Moshe Decter, an activist and writer who was instrumental in raising world awareness about the plight of Soviet Jewry in the 1960s, died July 5 of congestive heart failure. He was 85.
Decter was one of the first to begin writing publicly about the persecution of Jews in the Soviet Union. With funding from a secret office in the Israeli government, he created a small bureau called Jewish Minorities Research, which he used to bring the issue of Soviet Jewry onto the world stage. Despite opposition from some in the Jewish community who feared that his work would damage Soviet-American relations, Decter publicized and wrote hundreds of articles detailing the Soviet Union’s mistreatment of its Jewish minority.
“His research was the fuel of the whole Soviet Jewry movement,” Jacob Birnbaum, founder of the group Student Struggle for Soviet Jewry, told the Forward. Decter was also instrumental in convincing many public intellectuals and activists, including the Rev. Martin Luther King Jr., Bertrand Russell and Saul Bellow, to speak out on behalf of Soviet Jewry.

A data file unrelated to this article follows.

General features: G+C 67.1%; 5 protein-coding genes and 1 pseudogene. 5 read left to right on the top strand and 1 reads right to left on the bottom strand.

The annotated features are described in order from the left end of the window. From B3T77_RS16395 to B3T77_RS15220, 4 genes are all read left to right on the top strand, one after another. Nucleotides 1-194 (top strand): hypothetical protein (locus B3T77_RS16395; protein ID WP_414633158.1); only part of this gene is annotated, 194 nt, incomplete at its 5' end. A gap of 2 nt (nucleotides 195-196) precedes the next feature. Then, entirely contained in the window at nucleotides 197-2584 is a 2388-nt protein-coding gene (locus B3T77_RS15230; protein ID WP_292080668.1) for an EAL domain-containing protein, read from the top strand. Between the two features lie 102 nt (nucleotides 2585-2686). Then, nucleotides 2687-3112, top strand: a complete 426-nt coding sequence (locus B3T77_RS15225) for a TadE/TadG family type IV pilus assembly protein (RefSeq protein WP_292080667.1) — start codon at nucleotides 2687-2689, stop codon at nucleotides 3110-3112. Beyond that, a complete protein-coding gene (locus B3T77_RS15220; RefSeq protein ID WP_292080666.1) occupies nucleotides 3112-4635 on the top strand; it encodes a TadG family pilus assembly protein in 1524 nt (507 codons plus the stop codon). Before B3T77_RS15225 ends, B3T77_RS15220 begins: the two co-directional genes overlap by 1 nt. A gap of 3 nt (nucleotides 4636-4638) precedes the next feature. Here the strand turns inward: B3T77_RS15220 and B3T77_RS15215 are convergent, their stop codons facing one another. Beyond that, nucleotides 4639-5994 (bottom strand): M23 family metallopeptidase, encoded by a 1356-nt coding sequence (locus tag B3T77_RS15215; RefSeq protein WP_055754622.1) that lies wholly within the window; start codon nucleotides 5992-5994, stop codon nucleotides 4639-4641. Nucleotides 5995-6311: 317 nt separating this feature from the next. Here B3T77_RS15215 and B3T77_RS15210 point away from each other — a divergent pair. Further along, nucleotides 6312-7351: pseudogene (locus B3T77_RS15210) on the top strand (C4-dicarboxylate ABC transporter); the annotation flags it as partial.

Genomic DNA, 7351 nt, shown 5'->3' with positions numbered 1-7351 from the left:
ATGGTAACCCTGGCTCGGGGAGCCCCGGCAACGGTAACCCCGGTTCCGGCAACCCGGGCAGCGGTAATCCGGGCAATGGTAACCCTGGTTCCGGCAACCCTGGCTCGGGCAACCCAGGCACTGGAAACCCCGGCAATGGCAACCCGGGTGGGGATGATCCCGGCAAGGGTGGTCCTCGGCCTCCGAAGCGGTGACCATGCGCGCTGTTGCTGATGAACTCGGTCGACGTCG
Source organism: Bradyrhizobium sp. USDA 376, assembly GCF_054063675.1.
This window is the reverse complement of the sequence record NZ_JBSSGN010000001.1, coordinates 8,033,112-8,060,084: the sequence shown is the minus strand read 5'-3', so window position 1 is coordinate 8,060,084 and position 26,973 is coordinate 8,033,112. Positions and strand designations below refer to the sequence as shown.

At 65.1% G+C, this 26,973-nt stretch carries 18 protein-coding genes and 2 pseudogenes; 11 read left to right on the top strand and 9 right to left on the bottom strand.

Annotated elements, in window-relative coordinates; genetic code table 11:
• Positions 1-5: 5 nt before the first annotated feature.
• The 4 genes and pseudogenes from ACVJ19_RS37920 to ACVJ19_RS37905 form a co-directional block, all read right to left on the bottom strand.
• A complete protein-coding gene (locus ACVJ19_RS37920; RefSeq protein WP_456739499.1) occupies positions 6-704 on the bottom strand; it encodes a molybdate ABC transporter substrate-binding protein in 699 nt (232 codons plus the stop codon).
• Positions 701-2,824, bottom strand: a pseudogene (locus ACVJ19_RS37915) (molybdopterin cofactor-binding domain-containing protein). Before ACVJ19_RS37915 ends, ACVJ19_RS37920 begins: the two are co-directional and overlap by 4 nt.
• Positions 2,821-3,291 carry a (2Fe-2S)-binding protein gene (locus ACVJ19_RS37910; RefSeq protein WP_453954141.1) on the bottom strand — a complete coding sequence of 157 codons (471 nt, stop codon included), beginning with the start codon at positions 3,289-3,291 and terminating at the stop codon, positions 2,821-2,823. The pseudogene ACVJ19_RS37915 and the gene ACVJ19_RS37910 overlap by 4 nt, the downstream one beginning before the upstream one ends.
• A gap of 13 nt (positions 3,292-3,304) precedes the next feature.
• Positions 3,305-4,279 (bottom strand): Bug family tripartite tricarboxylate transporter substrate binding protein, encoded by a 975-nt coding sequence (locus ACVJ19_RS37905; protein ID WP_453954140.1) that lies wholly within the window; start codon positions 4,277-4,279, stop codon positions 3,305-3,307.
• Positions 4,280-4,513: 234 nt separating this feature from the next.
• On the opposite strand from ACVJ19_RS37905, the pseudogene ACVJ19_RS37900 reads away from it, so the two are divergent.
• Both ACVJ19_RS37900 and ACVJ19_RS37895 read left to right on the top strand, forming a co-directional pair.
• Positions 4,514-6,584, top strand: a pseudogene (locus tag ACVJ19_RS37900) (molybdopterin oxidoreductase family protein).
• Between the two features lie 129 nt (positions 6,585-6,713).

Born in Tarentum, Pa., in 1921, Decter graduated from The New School for Social Research. During World War II, he served in the infantry, where he was awarded a Purple Heart. Early in his career, as political editor of the Voice of America, Decter was active in criticizing McCarthyism. He was the managing editor of left-wing, anti-communist magazine The New Leader in the late 1950s. It was there that he began researching Soviet Jewry.
After he completed his work with Jewish Minorities Research, Decter became executive secretary of the Conference on the Status of Soviet Jews and director of research at the American Jewish Congress. Later in life, he was editor of the Near East Report and served as an adviser to the Israeli Embassy in Washington.
Decter, whose first wife, Midge Decter, later married Commentary magazine founder Norman Podhoretz, is survived by two daughters, a son and six grandchildren.
This story "Moshe Decter, 85, Activist for Soviet Jewry" was written by Jacob Victor.